How do you use Kanban in a Fixed Duration/ Fixed Cost Project?


This is a common dilemma for teams wanting to use Kanban for ‘fixed price, fixed cost” projects.  On the one hand, you have a business demand to commit up-front to a timeline and scope (and cost) to deliver a product; on the other hand, you have a promising tool – Kanban – that completely does away with any concept of time (or scope) bucketing but yet promises higher value and better quality to the customer.

Kanban Adoption

I believe the answer lies in both parties in the project – the customer and the vendor (business and IT or external IT vendor) agreeing to the common problem in fixed time, fixed scope projects – that in most if not all cases, by the time the project is deemed to be complete, neither the originally fixed scope nor the originally fixed time requirement is met.  In most cases, perhaps 70-80% of the overall stated requirements might be met, 10-15% (or higher) may be discarded (changed due to insufficient conceptualization up-front or due to changing business, high cost of the last 5-10% “nice-to-have” requirements, etc.) and the time (and cost) to deliver might overrun by 30-75% or even more.

The scope invariably changes and expands – and the challenge of managing that change, given the original ‘commitment’ made, can be significant, even in organizations and teams with a reasonably well-defined change management process. There is also significant pressure on the customer (business) to “freeze and sign-off” on the requirements – and not change it once frozen.  The vendor (IT) has the challenge of having to make time/ cost commitments up-front – when they have the least amount of information/ knowledge/ understanding of the requirements.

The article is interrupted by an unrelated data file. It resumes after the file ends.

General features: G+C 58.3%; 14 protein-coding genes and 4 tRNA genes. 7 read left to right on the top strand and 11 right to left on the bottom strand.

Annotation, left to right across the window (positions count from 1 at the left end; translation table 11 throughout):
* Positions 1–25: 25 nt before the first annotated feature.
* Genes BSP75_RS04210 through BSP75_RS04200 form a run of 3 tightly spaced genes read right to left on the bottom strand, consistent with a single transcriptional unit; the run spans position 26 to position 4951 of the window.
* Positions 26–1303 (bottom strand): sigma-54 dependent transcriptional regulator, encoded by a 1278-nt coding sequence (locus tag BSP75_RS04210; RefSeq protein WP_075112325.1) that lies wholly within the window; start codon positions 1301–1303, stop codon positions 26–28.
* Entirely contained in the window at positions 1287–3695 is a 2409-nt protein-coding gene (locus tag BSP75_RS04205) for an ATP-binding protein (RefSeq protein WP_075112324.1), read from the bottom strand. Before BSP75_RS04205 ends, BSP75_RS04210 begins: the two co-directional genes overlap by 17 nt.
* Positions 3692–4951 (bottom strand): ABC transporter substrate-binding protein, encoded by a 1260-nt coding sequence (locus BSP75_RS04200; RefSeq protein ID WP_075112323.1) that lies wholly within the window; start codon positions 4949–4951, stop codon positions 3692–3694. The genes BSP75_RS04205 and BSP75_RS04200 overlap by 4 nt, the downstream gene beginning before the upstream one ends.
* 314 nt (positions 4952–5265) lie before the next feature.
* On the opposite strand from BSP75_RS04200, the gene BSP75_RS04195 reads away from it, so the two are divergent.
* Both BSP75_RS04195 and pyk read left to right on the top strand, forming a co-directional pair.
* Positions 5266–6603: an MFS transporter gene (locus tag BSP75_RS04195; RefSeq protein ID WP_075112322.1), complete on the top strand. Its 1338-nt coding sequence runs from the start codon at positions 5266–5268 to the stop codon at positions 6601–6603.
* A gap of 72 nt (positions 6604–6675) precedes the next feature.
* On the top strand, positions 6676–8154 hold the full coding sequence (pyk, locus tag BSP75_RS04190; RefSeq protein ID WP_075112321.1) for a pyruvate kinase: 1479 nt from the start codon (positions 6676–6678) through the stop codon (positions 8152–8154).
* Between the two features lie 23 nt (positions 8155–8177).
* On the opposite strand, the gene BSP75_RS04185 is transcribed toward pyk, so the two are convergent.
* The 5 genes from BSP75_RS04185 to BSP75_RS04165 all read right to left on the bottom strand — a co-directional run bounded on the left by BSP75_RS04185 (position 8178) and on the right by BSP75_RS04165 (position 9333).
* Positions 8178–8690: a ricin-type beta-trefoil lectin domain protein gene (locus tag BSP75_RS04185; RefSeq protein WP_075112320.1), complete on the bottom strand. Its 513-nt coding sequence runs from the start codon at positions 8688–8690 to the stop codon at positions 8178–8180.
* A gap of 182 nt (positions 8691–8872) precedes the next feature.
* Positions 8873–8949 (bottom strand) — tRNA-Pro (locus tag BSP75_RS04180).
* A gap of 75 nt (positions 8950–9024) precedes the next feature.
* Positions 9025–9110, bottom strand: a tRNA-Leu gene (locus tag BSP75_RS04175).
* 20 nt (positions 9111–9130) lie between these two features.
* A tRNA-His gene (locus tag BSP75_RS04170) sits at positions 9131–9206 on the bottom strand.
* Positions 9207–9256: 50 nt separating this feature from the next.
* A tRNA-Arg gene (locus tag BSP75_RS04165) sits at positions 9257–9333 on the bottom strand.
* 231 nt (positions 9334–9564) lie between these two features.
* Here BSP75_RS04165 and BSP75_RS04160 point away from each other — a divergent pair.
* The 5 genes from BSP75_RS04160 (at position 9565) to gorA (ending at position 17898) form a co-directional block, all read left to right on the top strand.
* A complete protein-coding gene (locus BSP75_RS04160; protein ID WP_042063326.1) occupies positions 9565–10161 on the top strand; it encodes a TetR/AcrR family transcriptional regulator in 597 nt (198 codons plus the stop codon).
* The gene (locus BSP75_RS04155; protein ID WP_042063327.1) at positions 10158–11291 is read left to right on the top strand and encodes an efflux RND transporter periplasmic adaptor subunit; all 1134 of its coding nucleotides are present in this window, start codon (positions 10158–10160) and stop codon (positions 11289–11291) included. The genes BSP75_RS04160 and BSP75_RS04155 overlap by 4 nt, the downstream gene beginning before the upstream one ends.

How Kanban could help?

Kanban truly has the potential to help a team successfully overcome these challenges. In a project environment, where both sides agree to use Kanban, the following method can be used to adopt Kanban –

  1. A broad, high-level scope and a set of business requirements can be identified at the outset.
  2. A regular process can be established to identify the highest priority requirements on a regular basis. The top 5-10 requirements (based on team size) get pushed to the Kanban board for detailed use-cases or user stories development, followed by design, dev, validate columns on the board.
  3. As the team works through and delivers these requirements, additional ones get identified and taken up.
  4. Depending on the definition of an MVP or MMF, a (production or demo/ staging server) release schedule can be established – say, a release every 5 features or 10 features.
  5. When all the requirements have been delivered, the project would be deemed to be completed.
  6. Additionally, there may be one or more parallel Swim Lanes on the Kanban board to handle long-lead or ongoing work – such as architecture, performance, stress-testing, etc. – and there might be some dependencies defined between work in these lanes and the main Dev lane.

Shared Commitments and Agreement to Improve

Both sides can start with the following initial commitments:

  1. Both sides agree to the high level scope and timeline (based on past experience, best case estimates, etc. – any method agreeable to both sides) with full knowledge that the scope and the timeline might change (as they would even if the project were of the fixed scope/ fixed duration type) and that they are prepared to handle it.